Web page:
DeKalb County

Former Stonecrest mayor pleads guilty to federal fraud charges

STONECREST, Ga. — Former Stonecrest mayor Jason Lary has pleaded guilty to federal fraud charges just hours after resigning Wednesday.

Lary announced his resignation to the city on a Zoom call Tuesday. Lary is accused of stealing more than $650,000 in COVID-19 relief funds meant to help the people of Stonecrest who he was supposed to serve. Instead, prosecutors said Lary used the money to cover his own tax liabilities and pay off the mortgage on his lake house.

On Wednesday, Channel 2′s Tom Jones was in the courtroom as Lary pleaded guilty to wire fraud, conspiracy to commit federal program theft and federal program theft. His sentencing hearing has been set for May 2.

Stonecrest residents that Jones talked to were outraged.

“That money was supposed to go to people like us. Hardworking people like us,” Will Morrell said. “But he was using it for his own personal needs.”

Jones tried to get a comment from Lary’s attorney after court, but he refused to make a statement.

Lary faces up to 35 years in prison on all three counts.

“Hopefully, he gets all of that,” Morrell said.

Federal prosecutors said that in addition to paying off personal debt, Lary conducted a scheme where he asked small businesses and churches to whom he allocated grants to give 25% of the money to companies connected to himself and co-conspirators.

One of the grants was to his church, which he awarded $150,000. He then asked the church to give $50,000 back to one of the companies included in the scheme.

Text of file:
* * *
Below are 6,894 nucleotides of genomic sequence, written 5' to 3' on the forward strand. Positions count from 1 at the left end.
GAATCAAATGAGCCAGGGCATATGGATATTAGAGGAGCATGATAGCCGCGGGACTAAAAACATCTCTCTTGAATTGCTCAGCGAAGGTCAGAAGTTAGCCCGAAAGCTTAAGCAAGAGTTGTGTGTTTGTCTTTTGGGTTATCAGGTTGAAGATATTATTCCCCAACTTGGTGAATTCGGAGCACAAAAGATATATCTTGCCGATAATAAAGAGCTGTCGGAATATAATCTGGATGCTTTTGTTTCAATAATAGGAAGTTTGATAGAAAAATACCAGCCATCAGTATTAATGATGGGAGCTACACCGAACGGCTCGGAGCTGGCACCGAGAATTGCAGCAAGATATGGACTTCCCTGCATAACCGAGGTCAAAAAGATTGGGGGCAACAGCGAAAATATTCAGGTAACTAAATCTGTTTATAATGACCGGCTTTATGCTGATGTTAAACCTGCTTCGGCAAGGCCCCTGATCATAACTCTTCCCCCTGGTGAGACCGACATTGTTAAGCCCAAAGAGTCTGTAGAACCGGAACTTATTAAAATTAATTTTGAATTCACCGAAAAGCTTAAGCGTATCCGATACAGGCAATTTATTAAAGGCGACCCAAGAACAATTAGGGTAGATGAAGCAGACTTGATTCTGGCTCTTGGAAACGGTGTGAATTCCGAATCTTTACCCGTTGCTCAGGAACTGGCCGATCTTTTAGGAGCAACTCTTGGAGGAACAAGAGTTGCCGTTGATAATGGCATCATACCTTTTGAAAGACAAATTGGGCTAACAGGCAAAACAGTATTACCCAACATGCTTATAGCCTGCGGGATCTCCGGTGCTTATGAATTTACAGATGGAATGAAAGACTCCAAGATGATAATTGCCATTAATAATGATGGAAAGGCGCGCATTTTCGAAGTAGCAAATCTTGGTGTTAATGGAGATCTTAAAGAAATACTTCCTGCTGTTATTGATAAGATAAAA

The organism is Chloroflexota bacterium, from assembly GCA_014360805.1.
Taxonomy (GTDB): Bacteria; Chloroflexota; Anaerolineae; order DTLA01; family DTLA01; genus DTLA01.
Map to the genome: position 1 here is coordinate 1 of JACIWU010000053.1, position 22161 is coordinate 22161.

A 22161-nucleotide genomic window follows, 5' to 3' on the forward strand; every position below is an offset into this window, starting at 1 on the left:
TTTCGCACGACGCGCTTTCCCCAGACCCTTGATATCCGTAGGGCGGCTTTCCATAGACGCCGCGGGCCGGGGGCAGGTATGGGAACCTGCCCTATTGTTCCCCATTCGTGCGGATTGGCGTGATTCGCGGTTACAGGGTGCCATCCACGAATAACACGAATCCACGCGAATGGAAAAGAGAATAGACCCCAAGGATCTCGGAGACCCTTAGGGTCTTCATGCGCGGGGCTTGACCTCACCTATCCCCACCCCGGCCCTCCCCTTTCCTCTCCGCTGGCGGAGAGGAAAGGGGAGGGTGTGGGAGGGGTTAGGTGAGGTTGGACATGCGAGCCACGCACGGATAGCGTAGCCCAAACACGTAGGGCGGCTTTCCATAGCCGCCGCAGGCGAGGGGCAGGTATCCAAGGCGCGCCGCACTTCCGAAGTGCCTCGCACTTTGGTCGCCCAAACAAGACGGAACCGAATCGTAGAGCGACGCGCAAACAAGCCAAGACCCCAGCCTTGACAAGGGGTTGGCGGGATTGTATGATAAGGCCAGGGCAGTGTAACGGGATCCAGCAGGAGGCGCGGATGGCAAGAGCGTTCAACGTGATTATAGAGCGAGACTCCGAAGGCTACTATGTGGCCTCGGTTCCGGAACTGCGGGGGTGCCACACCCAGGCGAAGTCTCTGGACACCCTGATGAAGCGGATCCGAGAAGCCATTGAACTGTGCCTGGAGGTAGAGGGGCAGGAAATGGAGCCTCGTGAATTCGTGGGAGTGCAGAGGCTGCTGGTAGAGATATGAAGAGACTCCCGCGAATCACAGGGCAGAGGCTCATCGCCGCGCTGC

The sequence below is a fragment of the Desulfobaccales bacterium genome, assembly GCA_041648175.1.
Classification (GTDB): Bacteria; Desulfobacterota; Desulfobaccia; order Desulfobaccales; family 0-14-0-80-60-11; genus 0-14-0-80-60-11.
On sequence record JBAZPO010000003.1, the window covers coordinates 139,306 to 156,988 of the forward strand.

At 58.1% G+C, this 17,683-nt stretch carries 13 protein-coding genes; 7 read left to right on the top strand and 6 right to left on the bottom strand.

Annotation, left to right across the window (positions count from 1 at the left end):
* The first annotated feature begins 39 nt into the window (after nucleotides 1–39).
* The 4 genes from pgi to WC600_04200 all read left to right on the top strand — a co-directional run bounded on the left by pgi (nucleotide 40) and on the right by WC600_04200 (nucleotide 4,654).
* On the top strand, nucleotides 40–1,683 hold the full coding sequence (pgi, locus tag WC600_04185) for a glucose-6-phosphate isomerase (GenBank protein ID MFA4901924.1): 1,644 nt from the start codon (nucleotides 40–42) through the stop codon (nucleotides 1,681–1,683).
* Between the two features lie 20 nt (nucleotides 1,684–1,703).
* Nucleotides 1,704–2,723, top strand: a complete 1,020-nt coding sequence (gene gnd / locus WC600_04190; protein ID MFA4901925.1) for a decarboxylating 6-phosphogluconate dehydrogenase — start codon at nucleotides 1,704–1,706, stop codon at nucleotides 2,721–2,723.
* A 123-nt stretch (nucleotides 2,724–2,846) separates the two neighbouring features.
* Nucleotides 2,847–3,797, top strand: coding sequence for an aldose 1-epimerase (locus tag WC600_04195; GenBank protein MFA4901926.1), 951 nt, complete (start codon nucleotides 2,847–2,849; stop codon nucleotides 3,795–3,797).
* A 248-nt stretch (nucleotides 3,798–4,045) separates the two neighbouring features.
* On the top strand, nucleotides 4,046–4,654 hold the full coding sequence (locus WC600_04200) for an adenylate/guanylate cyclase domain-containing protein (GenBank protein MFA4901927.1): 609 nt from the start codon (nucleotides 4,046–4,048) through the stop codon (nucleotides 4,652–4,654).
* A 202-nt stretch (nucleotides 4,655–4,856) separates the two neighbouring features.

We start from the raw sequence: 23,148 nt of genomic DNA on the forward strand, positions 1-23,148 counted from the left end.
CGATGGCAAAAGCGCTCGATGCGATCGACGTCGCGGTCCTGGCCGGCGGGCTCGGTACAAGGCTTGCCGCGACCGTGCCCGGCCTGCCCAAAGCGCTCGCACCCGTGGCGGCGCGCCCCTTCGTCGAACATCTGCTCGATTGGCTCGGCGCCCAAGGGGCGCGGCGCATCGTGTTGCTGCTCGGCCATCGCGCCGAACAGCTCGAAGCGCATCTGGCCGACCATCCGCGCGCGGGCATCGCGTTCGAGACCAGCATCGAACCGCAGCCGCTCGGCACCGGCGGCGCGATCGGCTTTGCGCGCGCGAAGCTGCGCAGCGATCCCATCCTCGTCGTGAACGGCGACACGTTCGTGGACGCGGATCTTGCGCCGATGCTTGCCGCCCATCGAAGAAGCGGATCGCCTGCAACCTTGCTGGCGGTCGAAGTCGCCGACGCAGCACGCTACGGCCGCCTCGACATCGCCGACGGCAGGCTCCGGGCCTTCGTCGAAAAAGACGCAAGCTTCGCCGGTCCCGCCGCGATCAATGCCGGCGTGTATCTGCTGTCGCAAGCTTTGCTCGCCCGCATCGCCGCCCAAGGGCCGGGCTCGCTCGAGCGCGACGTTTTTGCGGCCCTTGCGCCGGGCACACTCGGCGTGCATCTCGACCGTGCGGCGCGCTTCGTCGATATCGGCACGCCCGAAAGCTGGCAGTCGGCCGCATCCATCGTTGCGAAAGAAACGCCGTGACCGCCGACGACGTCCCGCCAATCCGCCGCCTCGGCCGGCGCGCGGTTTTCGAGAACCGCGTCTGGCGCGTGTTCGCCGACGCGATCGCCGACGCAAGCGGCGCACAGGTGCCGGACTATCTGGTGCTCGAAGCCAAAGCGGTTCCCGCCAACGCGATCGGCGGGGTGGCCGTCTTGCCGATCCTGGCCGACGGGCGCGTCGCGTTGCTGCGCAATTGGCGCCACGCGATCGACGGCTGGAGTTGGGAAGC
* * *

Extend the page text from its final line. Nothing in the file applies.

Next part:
Lary previously pleaded not guilty to the charges, but his attorney, Dwight Thomas, indicated on Nov. 10 that he would take a plea deal.

Lary was supposed to be in office until the end of 2023.

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Lary’s last public address to his constituents delivered one last bombshell moment to his tenure.


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The 45-minute Zoom call in which he announced his resignation was hacked and briefly displayed a video game and then a brief snippet of pornography.

Lary continued with the meeting after an IT tech fixed the problem.

“As you can tell with technology, it can be immature and ridiculous, and that’s fine,” Lary said.

The city will hold a special election to select a new mayor.

Channel 2′s Audrey Washington called and emailed Stonecrest officials about the announcement and the hack.

“We have no response about the Mayor’s resignation,” city officials said. “We are putting measures into place to prevent what we experienced during the meeting.”

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